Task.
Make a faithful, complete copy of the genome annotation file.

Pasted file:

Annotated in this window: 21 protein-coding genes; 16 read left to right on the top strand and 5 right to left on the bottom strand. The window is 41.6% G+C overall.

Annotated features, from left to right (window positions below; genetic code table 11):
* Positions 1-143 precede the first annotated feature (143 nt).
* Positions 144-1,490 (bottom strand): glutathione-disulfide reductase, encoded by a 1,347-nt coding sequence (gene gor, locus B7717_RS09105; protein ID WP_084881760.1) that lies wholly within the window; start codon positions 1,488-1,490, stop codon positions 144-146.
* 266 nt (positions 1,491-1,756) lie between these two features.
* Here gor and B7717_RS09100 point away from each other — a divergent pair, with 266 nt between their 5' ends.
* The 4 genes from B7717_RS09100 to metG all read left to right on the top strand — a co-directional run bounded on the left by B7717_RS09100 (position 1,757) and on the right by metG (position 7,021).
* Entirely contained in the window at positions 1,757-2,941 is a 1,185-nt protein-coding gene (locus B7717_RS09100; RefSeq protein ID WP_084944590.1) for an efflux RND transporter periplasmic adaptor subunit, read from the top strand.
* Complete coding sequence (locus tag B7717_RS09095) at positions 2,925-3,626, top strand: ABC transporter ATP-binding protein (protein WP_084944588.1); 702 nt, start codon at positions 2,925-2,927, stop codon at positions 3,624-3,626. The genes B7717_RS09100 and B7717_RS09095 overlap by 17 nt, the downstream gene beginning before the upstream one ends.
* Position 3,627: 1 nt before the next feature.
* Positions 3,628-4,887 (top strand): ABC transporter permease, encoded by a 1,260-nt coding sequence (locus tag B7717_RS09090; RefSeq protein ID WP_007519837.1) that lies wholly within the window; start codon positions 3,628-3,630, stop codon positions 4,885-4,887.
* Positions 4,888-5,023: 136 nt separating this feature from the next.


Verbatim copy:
Annotated in this window: 21 protein-coding genes; 16 read left to right on the top strand and 5 right to left on the bottom strand. The window is 41.6% G+C overall.

Annotated features, from left to right (window positions below; genetic code table 11):
* Positions 1-143 precede the first annotated feature (143 nt).
* Positions 144-1,490 (bottom strand): glutathione-disulfide reductase, encoded by a 1,347-nt coding sequence (gene gor, locus B7717_RS09105; protein ID WP_084881760.1) that lies wholly within the window; start codon positions 1,488-1,490, stop codon positions 144-146.
* 266 nt (positions 1,491-1,756) lie between these two features.
* Here gor and B7717_RS09100 point away from each other — a divergent pair, with 266 nt between their 5' ends.
* The 4 genes from B7717_RS09100 to metG all read left to right on the top strand — a co-directional run bounded on the left by B7717_RS09100 (position 1,757) and on the right by metG (position 7,021).
* Entirely contained in the window at positions 1,757-2,941 is a 1,185-nt protein-coding gene (locus B7717_RS09100; RefSeq protein ID WP_084944590.1) for an efflux RND transporter periplasmic adaptor subunit, read from the top strand.
* Complete coding sequence (locus tag B7717_RS09095) at positions 2,925-3,626, top strand: ABC transporter ATP-binding protein (protein WP_084944588.1); 702 nt, start codon at positions 2,925-2,927, stop codon at positions 3,624-3,626. The genes B7717_RS09100 and B7717_RS09095 overlap by 17 nt, the downstream gene beginning before the upstream one ends.
* Position 3,627: 1 nt before the next feature.
* Positions 3,628-4,887 (top strand): ABC transporter permease, encoded by a 1,260-nt coding sequence (locus tag B7717_RS09090; RefSeq protein ID WP_007519837.1) that lies wholly within the window; start codon positions 3,628-3,630, stop codon positions 4,885-4,887.
* Positions 4,888-5,023: 136 nt separating this feature from the next.